NASA Rover Finds Rare Mars Rock With Clues of Ancient Water

Mars' Chester Lake rock could hold clues about ancient Martian water.
An outcrop on Mars informally named "Chester Lake" is the second rock on the rim of Endeavour crater to be approached by NASA's Mars Exploration Rover Opportunity. The rock could hold clues about ancient Martian water. (Image credit: NASA/JPL-Caltech/Cornell/ASU)

NASA's Opportunity rover has found an intriguing rock that could offer clues into Mars' wetter past.

Opportunity is more than seven years into its roving mission on Mars and arrived at the rim of the giant Endeavour crater in August. Just last week, the rover began studying a rock scientists have named "Chester Lake." The Mars rock appears to be much older than the geologic formations Opportunity has so far encountered.

"We've never seen a rock that looks remotely like this on Mars before," the rover's chief scientist Steve Squyres, a Cornell University geologist, said during a Planetary Foundation luncheon in Washington Sept. 9. [Photos: The Search for Water on Mars]

The robotic arm of NASA's Mars Exploration Rover Opportunity casts a shadow on a rock outcrop called "Chester Lake" in this image taken by the rover's front hazard-avoidance camera. The image was taken during the 2,710th Martian day, or sol, of Opportunity's work on Mars (Sept. 8, 2011). (Image credit: NASA/JPL-Caltech)

Opportunity and its twin rover Spirit landed on the Red Planet in January 2004. Both rovers far outlived their initial planned 180-day missions, but in May, NASA cut off communication with the ailing Spirit. Opportunity, however, is still going strong.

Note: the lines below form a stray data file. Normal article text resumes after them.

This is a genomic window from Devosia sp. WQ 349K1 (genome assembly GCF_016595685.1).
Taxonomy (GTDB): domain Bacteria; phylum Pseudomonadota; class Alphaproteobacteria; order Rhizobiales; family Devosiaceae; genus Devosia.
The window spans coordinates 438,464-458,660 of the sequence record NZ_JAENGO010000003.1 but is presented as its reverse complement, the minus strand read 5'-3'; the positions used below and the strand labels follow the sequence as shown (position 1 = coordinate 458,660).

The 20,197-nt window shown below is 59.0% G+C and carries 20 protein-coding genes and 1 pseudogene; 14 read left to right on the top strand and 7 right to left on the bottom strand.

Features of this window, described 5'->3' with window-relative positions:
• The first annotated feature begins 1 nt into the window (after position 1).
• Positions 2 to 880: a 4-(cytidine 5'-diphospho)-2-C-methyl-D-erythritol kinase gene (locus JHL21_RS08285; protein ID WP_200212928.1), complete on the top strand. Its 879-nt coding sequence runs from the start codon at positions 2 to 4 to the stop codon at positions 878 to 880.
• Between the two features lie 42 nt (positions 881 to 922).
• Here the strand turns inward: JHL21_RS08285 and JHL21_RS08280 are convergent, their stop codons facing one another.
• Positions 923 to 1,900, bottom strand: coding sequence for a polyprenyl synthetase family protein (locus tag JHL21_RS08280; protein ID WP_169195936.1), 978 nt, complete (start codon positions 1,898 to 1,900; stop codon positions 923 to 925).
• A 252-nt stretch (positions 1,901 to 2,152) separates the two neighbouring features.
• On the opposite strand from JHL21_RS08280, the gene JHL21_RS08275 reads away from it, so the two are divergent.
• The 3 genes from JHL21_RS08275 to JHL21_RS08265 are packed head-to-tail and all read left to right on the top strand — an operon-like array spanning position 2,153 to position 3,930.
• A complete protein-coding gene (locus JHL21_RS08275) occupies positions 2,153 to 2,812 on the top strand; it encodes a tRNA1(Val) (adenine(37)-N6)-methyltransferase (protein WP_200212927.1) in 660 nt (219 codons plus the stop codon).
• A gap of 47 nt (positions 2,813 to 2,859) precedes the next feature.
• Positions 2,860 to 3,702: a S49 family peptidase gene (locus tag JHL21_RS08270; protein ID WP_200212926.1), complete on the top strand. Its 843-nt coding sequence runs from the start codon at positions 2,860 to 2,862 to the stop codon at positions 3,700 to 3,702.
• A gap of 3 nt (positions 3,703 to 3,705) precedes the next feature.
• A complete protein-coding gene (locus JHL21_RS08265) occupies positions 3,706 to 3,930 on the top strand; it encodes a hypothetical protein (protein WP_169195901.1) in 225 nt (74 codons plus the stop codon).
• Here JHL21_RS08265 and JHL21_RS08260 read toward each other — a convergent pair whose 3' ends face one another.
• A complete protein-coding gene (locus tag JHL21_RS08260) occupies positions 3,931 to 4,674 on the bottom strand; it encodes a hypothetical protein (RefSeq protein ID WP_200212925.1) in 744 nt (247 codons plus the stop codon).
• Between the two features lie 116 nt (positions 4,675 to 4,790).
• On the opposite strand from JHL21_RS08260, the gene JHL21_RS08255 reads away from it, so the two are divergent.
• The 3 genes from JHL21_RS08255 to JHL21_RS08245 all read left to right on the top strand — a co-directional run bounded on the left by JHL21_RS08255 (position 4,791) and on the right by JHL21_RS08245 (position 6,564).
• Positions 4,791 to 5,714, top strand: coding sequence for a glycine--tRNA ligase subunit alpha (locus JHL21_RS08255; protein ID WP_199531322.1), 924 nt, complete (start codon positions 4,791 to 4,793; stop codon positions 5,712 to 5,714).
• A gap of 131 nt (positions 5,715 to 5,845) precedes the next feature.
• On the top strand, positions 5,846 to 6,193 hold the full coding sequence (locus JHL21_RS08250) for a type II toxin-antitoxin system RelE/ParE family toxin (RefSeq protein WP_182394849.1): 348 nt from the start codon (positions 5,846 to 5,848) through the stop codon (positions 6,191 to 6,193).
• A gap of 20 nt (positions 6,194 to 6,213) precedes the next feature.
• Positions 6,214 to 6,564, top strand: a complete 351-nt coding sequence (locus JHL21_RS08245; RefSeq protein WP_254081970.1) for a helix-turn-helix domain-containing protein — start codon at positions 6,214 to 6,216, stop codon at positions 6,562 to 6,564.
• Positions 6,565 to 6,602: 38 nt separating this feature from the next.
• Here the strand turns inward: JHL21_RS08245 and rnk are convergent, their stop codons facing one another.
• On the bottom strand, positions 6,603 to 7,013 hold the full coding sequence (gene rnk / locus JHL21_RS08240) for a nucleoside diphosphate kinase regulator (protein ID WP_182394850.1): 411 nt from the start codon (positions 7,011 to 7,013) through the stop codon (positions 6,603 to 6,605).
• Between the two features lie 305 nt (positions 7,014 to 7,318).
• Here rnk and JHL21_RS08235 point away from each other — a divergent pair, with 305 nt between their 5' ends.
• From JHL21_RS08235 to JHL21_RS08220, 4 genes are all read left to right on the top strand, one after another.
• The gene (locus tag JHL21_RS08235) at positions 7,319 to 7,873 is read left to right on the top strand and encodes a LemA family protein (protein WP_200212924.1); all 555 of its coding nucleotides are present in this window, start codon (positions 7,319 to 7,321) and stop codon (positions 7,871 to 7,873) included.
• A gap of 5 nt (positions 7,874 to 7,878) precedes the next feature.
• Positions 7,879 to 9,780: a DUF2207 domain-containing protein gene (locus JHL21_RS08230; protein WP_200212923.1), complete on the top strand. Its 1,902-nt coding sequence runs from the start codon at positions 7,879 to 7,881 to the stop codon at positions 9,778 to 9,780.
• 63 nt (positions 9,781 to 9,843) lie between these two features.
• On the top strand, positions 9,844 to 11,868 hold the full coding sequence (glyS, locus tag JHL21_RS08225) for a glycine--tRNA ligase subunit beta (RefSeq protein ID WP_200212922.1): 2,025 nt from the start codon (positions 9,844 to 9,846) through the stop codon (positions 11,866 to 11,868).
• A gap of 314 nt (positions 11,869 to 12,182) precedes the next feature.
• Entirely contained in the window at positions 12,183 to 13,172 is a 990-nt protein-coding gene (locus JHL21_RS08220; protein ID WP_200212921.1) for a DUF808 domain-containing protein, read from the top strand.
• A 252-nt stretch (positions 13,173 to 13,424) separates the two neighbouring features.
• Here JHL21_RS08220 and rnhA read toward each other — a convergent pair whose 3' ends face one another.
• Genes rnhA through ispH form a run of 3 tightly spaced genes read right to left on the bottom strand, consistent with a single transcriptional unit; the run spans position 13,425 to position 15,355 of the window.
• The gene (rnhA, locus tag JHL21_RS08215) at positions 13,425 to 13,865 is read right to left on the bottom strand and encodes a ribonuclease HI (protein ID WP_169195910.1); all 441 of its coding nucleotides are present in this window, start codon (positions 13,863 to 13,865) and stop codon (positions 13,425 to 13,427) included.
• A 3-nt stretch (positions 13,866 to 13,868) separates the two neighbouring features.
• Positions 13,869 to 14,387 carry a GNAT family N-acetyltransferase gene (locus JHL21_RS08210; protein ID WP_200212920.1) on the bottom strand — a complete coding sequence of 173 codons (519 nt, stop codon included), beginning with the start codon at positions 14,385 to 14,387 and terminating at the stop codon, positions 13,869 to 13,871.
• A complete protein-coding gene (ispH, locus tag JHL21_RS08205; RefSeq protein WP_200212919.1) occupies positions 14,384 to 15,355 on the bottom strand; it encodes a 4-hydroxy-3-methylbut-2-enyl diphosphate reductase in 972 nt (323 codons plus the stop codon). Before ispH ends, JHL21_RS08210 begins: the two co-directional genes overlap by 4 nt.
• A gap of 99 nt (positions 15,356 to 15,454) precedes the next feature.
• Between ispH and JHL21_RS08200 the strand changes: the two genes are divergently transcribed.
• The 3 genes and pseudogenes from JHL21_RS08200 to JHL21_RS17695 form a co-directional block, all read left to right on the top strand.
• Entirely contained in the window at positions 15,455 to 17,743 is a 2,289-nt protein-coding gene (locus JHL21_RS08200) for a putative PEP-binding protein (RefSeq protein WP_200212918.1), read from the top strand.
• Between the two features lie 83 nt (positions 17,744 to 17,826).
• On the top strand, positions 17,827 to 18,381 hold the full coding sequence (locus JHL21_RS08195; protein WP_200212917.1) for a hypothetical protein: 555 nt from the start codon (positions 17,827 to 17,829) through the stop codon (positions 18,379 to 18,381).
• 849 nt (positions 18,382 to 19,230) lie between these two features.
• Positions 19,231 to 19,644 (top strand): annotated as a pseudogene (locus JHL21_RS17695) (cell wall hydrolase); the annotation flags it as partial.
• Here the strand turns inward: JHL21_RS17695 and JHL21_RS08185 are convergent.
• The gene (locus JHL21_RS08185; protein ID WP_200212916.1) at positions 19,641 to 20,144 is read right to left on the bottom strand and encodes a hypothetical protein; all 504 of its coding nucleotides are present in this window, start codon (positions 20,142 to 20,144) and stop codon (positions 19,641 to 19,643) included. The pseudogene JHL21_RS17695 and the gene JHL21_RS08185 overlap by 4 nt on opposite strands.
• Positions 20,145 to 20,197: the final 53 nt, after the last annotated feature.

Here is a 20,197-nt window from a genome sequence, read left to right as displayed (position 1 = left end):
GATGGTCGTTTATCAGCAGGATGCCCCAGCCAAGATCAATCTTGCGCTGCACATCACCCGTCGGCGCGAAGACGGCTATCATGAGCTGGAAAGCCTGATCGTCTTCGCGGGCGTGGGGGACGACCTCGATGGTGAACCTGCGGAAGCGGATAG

"Opportunity is just a really well-made vehicle," the rover's deputy principal investigator Ray Arvidson, a planetary scientist at Washington University in St. Louis, said in a statement. "It's way, way beyond warranty. It was supposed to drive about 600 meters and so far it's gone 33,500 meters in round numbers, and has taken maybe 150,000 pictures by now."

Opportunity's new location at the 14-mile (22-km) wide Endeavour crater offers the chance learn more about Mars' ancient times, when scientists think rivers of water flowed over the now dry surface. [Video: Opportunity Nears Endeavour Crater]

"The ancient rim of Endeavour represents a period when there was probably a lot more water on the surface," Arvidson said. "So, we're trying to get the chemical, mineralogical and geological setting to 'back out' those ancient conditions to reconstruct environmental conditions during this earlier time period."

While most Martian land has been covered over by more recent geological processes, the terrain at Endeavour crater's rim is thought to date back to Mars' earliest days, about 3.5 to 4 billion years ago. At this time, the Red Planet was being bombarded by space rocks that had not yet collected into larger bodies like planets and huge asteroids. Endeavour crater itself was likely created when one of these slammed into Mars.

The Chester Lake rock is a so-called breccia, meaning it contains many broken fragments of rock that have been cemented together, likely when Endeavour crater was formed.

Researchers plan to use Opportunity's Rock Abrasion Tool (RAT) to clean off a layer of the Chester Lake rock's surface to expose deeper material. They hope this material will contain clay minerals that formed in the presence of water.

"Clays form in more neutral, less acidic conditions than the sulfate-rich sandstones we've been looking at," Arvidson said. "Our hypothesis is that if there are clay minerals, the water was less acidic and therefore more conducive to life."

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Clara Moskowitz
Assistant Managing Editor

Clara Moskowitz is a science and space writer who joined the team in 2008 and served as Assistant Managing Editor from 2011 to 2013. Clara has a bachelor's degree in astronomy and physics from Wesleyan University, and a graduate certificate in science writing from the University of California, Santa Cruz. She covers everything from astronomy to human spaceflight and once aced a NASTAR suborbital spaceflight training program for space missions. Clara is currently Associate Editor of Scientific American. To see her latest project is, follow Clara on Twitter.